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CWL's Frauds & Quotation Marks

Mar 02, 2006 02:00 PM
by carlosaveline cardoso aveline

Dear Dennis,

Each paragraph by Wood is between quotation marks.

Of course, in emails, an answer to an answer turns it difficult to understand, but if you go to the original message, remember -- sentences and paragraphs quoted are in between quotation marks, paragraph after paragraph, each one of them.

Pages indicated.

If you still find it hard, write to me and I will send you a personal copy.

Best regards, Carlos.

From: "DENNIS KIER" <>
To: <>
Subject: Re: Theos-World Leadbeater's Frauds and Ernest Wood
Date: Wed, 1 Mar 2006 11:38:55 -0800

I find it difficult to distinguish which of the text below is to be
attributed to Mr. Wood, and which is your own commentary. It would be
helpful it you are going to quote another source, that you do not make it
appear as though your own opinion is a continuation of their quoted message.


----- Original Message -----
From: "carlosaveline cardoso aveline" <>
To: <>
Sent: Wednesday, March 01, 2006 7:27 AM
Subject: Theos-World Leadbeater's Frauds and Ernest Wood

> oooooooooooooooooooooooooooooooooooooooooooooooooo
> CWL's False Clairvoyance Was Nothing But Imagination
> oooooooooooooooooooooooooooooooooooooooooooooooooo
> Mr. Ernest Wood served for many years as C.W. Leadbeater's private
> secretary and as the International Secretary, Adyar.
> On the false clairvoyance possessed by CWL, Mr. Wood gives us this
> first-hand testimony in his book "Is This Theosophy?":
> "Another friend, an European doctor, quietly severed his connection with
> Mr.
> Leadbeater altogether. He was the only person, as far as I know, who
> ever
> tried secretly to put Mr. Leadbeater to the test. They were very friendly
> and had been together to a theatre. This gentleman deliberately pretended
> that he had a vision of two gigantic figures one on each side of the
> stage,
> standing up there like the guardian genii of Indian temples, or Japanese
> doorways. He described them, and Mr. Leadbeater, he said, told him he was
> correct."
> "There was an explanation for this, however. Mr. Leadbeater always gave
> great credit to imagination as verging to clairvoyance. When you imagine
> something, he would say, there is always something present to cause that
> imagination. He held that the best way for most people to develop
> clairvoyance was to let the imagination play in the first place."
> "A striking conversation took place in my presence on this point. One of
> our
> prominent members had been through an important ceremony on the astral
> plane
> during t he sleep of his physical body, and had thereby become what was
> called 'an Initiate'. It happened that he was to be called as a witness
> in
> a certain case. He was full of anxiety about it. 'Whatever shall I say if
> they ask me about my being an Initiate? I do not remember anything at all
> of
> it'."
> "Mr. Leadbeater's reply was: 'But why don't you remember? You ought to be
> able to remember'."
> " 'Well, if I let my imagination play on it, I can get a sort of
> impression
> about it'."
> " 'That is just what you ought to do. There is a cause for such
> imaginings.
> How can you expect your clairvoyant power to develop if you destroy its
> delicate beginnings?' "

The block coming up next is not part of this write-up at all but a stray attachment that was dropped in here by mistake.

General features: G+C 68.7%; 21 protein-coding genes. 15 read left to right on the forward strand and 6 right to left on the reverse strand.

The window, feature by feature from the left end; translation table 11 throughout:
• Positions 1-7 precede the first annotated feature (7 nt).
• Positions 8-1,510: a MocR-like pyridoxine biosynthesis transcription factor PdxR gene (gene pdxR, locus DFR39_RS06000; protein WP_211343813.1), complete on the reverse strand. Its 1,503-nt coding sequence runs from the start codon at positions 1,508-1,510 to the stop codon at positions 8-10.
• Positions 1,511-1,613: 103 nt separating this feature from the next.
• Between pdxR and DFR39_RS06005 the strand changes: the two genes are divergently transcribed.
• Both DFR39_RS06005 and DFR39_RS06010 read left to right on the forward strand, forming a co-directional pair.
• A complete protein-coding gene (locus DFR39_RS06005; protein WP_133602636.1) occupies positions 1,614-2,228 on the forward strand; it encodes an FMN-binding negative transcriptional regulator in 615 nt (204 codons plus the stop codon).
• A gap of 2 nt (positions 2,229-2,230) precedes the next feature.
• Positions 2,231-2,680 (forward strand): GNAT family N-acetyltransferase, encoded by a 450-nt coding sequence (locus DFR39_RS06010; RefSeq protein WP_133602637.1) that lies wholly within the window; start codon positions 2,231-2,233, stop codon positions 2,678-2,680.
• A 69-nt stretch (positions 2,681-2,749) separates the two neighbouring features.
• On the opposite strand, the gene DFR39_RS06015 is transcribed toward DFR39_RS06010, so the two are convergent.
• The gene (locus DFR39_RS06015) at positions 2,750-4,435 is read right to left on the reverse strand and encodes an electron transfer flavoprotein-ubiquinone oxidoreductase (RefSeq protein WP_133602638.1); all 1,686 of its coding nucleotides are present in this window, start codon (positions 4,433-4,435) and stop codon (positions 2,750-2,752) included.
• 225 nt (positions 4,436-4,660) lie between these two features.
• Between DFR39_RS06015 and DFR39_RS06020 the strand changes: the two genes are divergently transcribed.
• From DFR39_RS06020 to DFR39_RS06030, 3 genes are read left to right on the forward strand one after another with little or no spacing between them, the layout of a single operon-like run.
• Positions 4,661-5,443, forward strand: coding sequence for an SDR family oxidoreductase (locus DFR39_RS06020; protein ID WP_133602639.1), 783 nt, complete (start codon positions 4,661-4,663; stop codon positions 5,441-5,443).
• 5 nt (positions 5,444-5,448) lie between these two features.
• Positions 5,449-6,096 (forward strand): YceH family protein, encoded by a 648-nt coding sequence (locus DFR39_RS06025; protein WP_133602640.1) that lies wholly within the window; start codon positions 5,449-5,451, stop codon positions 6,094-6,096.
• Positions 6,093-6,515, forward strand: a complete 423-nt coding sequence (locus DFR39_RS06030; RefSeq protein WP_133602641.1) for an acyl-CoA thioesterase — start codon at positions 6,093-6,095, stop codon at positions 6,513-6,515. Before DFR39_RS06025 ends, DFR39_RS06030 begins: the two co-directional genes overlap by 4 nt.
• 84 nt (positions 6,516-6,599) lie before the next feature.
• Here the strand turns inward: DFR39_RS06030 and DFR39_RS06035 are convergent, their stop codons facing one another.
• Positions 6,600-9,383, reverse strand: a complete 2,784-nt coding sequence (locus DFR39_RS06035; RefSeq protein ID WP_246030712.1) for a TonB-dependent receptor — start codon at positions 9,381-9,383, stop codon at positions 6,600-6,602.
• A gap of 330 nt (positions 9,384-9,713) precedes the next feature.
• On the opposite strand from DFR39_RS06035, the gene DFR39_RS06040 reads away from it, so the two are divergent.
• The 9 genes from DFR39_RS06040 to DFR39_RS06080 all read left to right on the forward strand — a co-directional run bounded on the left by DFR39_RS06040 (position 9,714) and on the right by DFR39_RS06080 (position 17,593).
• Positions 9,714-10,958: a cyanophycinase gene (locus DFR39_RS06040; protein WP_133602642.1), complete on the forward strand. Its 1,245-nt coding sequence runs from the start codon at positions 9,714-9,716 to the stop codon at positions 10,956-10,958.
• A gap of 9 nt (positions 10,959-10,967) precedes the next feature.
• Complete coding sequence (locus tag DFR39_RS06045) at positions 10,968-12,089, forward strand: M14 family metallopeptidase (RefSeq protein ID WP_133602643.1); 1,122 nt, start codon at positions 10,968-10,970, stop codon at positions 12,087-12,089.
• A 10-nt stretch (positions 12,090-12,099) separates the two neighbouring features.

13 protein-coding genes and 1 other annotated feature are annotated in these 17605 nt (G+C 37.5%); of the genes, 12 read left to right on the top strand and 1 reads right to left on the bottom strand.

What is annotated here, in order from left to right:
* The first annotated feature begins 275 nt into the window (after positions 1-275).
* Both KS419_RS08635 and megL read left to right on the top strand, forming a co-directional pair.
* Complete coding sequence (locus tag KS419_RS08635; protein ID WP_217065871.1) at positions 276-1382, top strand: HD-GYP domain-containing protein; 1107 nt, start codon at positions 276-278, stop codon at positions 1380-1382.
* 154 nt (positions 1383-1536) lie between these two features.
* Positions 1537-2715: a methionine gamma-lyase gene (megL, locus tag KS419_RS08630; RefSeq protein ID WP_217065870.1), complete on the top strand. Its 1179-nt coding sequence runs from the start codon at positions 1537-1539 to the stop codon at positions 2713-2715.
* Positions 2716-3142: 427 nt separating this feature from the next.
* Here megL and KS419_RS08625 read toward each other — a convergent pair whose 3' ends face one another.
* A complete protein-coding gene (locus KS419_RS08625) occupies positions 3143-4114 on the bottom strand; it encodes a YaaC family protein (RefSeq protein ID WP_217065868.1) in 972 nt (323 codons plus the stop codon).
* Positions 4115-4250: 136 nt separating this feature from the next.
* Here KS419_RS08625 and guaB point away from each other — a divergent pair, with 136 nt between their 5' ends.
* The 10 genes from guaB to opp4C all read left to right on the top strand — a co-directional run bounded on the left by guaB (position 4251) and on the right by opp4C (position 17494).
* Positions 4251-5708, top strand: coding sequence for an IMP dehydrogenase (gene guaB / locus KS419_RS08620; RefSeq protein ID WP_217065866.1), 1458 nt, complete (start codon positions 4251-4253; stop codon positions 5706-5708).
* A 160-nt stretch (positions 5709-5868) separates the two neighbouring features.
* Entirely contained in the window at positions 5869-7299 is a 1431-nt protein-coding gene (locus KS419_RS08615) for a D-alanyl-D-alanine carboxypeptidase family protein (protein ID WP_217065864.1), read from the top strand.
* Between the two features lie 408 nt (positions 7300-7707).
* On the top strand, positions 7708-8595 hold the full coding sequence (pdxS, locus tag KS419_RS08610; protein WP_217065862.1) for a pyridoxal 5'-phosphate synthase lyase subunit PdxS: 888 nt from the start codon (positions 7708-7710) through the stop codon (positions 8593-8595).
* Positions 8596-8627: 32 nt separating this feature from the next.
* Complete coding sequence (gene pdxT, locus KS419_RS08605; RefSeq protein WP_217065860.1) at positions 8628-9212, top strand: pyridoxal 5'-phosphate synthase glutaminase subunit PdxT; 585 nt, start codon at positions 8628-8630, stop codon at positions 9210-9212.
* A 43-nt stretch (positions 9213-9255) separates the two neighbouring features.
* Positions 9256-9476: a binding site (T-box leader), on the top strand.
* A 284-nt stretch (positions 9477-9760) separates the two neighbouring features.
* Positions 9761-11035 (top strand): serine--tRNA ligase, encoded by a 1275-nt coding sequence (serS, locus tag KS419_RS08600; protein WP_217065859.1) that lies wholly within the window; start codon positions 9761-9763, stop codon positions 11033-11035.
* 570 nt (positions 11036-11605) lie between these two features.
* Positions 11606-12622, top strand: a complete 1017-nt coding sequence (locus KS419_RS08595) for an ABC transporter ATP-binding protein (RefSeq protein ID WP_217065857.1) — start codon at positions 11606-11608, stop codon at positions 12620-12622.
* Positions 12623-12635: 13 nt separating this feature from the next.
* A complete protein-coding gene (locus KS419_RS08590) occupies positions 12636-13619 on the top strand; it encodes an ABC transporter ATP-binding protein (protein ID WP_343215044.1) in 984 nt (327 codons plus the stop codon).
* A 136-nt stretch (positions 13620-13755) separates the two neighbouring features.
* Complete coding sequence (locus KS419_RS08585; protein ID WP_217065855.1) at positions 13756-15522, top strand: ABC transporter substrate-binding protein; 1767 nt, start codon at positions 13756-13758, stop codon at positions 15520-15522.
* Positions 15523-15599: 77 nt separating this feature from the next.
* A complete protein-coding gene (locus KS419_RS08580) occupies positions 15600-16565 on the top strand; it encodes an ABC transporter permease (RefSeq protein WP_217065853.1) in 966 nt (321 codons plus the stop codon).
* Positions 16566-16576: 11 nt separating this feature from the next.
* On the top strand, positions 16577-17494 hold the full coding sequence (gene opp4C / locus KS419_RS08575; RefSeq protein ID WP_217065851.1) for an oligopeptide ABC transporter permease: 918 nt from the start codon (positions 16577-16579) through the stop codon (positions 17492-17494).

> "The member followed this advice and became one of the prominent
> clairvoyants in the Theosophical Society (...)" (1)
> So far, Mr. Ernest Wood, ex-private Secretary to Leadbeater and
> International of the Theosophical Society, Adyar.
> Thus was Mr. Leadbeater's "clairvoyance". There was no objective
> observation
> involved. It was pure, conscious imagination, and that is tantamount to
> fraud.
> It was by this imaginary mechnisms that he "talked to Lord Christ",
> personally visited Mars and Mercury and knew the "past lives" of everyone
> around him. He controled the Adyar theosophical movement with the careful
> distribution of information relating to discipleship status and to false
> Initiations to this and that person.
> To consolidate his popish power, he created a ritualistic structure whose
> source was also his feverish but unhealthy imagination.
> Since the 1950s, Adyar leaders ceased to renew those fancies. Yet they did
> not have the courage to face truth and to be more strongly loyal to the
> slogan of their organization: "There is no religion higher than truth".
> They do not defend Leadbeater in a direct way, yet they try to avoid as
> much as possible clarification about these matters of decisive
> importance.
> Thus, consciously or unconsciously, they try to keep Adyar members from
> rediscovering the real teaching given humanity by the Masters through
> H.P.B.
> Yet there is always hope. Things are lost -- and found again in the right
> time. Illusions are created -- and then they dissolve after their energy
> has
> ended.
> Everything is cyclical. People do change - and they often change for the
> better.
> Having people from different groups and institutions here at Theos-talk
> enables us to go beyond the logic of narrow corporate interests and goals.
> Thus truth can emerge through an open debate.
> Best regards, Carlos.
> O o o O o o O o o O o o O o o O o o O
> (1) "Is This Theosophy?", by Ernesdt Egerton Wood, London: Rider& Co.,
> Paternoster House, E.C., 1936, 318 pp., facsimile edition by Kessinger
> Publishing, LLC, Kila, MT, USA. See p. 141.
> O o o O o o O o o O o o O o o O o o O

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